10 Steps of Poker Hand Analysis

Experience is a great teacher, but it is not the only one. Most good poker players did not get that way simply by playing. Reading strategy books and articles, discussing play with others (preferably good players), and carefully analyzing hands you’ve played, are just a few of the ways to improve your poker game.

Best Poker Hand Analysis Software - Poker Hand Analyzer

1. Calculatem - Visit Site or Free Download
2. Sit N Go Shark - Visit Site or Free Download
3. Holdem Genius - Visit Site or Free Download

We have narrowed it down to the best poker hand analyzers on the Web.  These 3 poker hand analysis software products along with our poker hand analyzer guide below, will virtually guarantee you instant success at online poker and online poker tournaments.

Analyzing Poker Hands

Analyzing a poker hand is not necessarily a simple task, but like everything else, it becomes easier with a little experience. On the basic level, if you have A K on a board of QQJJ10, you could say wow, a straight, and go crazy, but the simple truth is that on that board, a flush, a full house, quads, and even a royal flush are easy to make, and you are probably behind here.

Using Online Poker Hand Histories

Studying poker hands you have played is especially simple if you are playing online poker, since complete hand histories are available with a click or two. Some poker sites have “instant hand history” or “previous hand” access right on the table. A good idea is to open that up right after an interesting or tricky hand happens, copy the text of the hand history, and paste it into a word processing program, even a simple one like Notepad. The hand histories will then be available for study later.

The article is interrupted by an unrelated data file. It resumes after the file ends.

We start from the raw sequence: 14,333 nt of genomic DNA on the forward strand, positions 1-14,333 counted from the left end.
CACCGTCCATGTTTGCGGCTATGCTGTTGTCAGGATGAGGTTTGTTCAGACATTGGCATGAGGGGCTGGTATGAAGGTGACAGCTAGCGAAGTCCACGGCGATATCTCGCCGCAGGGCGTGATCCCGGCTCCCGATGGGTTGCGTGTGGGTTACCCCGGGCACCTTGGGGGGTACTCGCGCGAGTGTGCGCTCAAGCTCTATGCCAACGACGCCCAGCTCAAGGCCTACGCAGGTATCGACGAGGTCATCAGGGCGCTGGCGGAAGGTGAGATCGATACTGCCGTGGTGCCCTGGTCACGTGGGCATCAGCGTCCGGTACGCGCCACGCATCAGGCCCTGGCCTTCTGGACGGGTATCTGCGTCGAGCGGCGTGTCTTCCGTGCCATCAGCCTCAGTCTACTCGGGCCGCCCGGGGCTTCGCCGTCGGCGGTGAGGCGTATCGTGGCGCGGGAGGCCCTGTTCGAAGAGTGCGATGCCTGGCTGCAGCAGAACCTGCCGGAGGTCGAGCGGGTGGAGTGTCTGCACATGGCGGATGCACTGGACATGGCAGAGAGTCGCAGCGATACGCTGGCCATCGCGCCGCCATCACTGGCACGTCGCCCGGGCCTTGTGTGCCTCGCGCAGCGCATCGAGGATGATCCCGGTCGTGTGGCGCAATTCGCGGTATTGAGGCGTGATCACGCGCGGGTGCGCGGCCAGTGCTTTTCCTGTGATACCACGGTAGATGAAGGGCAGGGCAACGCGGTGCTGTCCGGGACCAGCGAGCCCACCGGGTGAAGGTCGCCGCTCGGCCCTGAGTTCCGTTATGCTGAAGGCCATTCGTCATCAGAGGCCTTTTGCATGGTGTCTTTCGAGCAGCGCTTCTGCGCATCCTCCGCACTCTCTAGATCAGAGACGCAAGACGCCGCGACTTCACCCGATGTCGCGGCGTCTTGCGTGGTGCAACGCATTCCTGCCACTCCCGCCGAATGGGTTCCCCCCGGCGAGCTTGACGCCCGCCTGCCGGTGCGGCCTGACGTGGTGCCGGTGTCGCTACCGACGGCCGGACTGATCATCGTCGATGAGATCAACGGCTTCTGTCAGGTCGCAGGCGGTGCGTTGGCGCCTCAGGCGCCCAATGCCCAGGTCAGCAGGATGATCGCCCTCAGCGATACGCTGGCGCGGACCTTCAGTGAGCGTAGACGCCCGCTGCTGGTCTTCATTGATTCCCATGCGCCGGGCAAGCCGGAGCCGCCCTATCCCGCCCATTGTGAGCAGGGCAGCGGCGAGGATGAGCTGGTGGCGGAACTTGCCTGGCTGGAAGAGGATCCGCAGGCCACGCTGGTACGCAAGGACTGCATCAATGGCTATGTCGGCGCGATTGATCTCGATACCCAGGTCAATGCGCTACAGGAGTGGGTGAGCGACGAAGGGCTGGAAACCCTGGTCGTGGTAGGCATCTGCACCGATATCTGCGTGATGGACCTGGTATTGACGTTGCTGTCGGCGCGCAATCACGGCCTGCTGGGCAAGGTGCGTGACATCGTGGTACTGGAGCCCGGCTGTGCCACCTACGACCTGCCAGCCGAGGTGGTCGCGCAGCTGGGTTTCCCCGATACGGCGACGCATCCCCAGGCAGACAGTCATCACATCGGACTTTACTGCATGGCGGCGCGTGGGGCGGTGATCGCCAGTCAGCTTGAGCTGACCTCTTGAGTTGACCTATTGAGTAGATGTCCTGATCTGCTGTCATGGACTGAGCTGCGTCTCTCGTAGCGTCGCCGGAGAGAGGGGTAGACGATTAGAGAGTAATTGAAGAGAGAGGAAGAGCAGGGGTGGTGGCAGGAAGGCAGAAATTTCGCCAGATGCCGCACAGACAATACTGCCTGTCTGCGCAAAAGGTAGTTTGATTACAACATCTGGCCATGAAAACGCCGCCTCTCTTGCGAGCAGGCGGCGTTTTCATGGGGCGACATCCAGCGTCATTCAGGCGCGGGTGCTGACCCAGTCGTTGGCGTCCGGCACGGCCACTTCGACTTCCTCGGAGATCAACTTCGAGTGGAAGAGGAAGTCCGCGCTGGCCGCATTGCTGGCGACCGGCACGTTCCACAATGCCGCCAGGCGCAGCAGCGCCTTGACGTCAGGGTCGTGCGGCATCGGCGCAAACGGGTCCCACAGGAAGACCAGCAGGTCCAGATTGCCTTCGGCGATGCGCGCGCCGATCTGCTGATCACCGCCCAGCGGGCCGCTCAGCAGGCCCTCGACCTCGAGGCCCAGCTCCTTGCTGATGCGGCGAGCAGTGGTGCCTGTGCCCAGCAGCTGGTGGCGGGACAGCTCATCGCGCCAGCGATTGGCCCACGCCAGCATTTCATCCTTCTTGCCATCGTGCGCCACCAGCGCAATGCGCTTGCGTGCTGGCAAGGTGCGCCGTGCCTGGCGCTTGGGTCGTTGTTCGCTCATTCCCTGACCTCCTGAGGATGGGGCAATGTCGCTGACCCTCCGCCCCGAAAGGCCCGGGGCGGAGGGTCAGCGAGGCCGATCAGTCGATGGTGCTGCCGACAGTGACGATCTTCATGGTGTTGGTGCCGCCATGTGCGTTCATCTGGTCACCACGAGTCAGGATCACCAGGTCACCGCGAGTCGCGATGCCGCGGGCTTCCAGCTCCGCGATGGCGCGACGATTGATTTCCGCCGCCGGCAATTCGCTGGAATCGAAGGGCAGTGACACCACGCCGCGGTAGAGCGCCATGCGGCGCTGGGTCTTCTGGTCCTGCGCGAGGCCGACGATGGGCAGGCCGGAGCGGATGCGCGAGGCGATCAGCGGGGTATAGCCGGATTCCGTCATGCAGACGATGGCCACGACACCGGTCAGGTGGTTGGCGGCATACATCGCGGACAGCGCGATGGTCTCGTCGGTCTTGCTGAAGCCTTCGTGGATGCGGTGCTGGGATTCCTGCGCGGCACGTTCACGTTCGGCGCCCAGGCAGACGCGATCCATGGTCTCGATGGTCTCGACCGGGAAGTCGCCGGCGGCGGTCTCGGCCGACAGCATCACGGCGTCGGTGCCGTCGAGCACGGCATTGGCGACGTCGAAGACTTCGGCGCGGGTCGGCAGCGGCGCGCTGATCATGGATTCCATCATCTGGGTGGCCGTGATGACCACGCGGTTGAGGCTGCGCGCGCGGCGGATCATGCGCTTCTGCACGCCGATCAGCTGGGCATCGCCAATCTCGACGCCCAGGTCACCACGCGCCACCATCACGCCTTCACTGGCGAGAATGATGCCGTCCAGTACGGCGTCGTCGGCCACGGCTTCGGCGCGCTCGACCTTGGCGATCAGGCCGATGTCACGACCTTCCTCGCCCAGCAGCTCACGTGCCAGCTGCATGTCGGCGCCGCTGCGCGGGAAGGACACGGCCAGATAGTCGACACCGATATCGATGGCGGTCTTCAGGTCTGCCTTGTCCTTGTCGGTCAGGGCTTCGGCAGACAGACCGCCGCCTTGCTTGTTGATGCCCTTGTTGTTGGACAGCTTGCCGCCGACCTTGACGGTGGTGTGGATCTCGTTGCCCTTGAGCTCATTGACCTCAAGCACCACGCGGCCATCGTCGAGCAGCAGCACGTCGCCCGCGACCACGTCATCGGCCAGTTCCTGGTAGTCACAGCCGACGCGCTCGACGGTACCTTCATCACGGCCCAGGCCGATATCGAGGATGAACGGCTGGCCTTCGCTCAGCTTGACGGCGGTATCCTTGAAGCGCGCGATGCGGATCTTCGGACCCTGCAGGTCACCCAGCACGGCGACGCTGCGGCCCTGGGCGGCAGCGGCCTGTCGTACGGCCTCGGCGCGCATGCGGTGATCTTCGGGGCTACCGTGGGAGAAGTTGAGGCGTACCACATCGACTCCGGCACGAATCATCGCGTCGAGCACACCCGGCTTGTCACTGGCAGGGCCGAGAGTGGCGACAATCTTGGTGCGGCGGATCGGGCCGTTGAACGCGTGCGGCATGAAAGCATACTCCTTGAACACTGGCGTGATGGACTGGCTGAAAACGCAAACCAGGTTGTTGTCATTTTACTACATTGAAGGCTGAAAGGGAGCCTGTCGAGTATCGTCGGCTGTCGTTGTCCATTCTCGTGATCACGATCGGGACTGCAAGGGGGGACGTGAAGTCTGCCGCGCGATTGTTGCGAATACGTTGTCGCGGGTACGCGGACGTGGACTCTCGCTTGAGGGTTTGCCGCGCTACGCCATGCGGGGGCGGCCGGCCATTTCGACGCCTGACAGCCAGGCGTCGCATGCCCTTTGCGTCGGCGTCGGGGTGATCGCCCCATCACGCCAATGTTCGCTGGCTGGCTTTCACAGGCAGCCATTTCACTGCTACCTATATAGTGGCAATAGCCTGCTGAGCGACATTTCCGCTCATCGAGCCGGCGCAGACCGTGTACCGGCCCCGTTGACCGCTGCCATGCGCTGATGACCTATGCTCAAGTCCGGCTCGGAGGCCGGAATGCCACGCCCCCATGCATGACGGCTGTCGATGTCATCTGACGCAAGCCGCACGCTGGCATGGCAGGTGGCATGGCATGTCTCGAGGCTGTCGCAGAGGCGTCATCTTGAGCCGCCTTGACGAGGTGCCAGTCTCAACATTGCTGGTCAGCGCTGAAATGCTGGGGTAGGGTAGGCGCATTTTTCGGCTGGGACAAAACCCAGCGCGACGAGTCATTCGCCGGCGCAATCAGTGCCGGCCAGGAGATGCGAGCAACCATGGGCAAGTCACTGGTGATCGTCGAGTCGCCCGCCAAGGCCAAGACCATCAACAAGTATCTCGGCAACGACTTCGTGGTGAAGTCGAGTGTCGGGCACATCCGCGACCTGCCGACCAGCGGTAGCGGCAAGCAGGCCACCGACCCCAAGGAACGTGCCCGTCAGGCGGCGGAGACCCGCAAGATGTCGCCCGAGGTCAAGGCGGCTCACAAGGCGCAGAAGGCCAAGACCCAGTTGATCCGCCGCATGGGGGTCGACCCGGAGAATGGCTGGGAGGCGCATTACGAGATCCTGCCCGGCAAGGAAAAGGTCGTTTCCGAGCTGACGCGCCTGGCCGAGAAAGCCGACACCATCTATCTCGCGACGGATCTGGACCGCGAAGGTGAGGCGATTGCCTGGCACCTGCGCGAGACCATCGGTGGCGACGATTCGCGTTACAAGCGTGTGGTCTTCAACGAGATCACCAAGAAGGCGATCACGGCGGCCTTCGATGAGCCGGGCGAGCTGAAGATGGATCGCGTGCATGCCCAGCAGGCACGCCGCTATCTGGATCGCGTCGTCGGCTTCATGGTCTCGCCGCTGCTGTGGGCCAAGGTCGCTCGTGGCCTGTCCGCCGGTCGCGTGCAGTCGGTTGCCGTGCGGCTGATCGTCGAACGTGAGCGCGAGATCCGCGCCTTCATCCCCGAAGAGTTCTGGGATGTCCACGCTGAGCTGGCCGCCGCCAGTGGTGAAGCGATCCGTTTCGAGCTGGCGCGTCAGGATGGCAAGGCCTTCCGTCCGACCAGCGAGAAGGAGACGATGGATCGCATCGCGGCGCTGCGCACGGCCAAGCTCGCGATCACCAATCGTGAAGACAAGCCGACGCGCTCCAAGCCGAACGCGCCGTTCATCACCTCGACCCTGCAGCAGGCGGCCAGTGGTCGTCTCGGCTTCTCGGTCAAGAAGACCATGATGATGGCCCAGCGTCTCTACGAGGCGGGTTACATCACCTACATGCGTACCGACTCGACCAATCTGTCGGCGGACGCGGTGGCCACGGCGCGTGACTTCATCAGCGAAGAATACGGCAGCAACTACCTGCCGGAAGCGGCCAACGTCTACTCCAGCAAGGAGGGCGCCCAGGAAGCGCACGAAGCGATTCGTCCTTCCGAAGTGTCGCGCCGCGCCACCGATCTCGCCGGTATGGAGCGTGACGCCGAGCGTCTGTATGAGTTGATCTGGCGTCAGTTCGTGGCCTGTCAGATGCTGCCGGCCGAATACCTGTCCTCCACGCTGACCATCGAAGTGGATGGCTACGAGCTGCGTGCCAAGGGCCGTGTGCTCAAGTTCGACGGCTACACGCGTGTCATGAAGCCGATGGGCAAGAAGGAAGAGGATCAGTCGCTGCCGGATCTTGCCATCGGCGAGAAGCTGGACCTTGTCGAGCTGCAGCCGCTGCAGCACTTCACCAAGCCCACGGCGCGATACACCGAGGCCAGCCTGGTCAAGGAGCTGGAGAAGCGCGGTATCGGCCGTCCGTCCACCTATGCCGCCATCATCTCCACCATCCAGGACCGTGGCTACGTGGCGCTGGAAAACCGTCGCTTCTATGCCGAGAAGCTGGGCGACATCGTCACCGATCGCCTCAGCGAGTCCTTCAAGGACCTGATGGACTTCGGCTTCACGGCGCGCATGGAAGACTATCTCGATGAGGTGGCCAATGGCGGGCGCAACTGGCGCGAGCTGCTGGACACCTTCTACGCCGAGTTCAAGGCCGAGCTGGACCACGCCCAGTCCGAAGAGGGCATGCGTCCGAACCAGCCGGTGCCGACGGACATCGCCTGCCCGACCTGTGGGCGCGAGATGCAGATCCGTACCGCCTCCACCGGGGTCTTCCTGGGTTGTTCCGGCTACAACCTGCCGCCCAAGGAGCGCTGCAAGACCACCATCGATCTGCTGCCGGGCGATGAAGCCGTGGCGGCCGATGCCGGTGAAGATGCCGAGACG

Note that you should do this even for hands you were not involved in, if there was a showdown so you can see how it was played out. Any big win, big loss, or tough decision qualifies for later study. As you advance your play and obtain a tracking software, you can find such hands with filters in the software away from the table.

Ten steps for thorough, instructive poker hand analysis:

1. Step one of a hand analysis is not found in the hand history. It is understanding the metagame. This means the current style and attitude of the table as a whole, and of each specific player. Have there been a lot of big pots lately? Is there lots of preflop raising? Are there any players that are running hot (or running over the table)? Has one player been weak-tight and suddenly woke up betting and raising? If you believe it will be some time before you study that hand, make some quick notes in your word processor like “crazy table, villain was a rock.”

2. Note specific reads on any of the players who got involved in the hand. Were any of them regularly limping in? Did one of them seem very aggressive? What strength hands did they generally tend to show down? How often did each of them raise preflop? Do any of them regularly raise from late position when they are first in the pot?

3. Look at the stacks. If a small stack was involved, had they just lost a big pot and not reloaded yet, or did they seem oblivious and were gradually getting worn down by the table? In a cash game, a player who doesn’t reload might be playing on a short bankroll. In a tournament, a short stack that feels desperate tends to push all in with relatively weak hands. If you folded a middle pair against that, you probably made a mistake.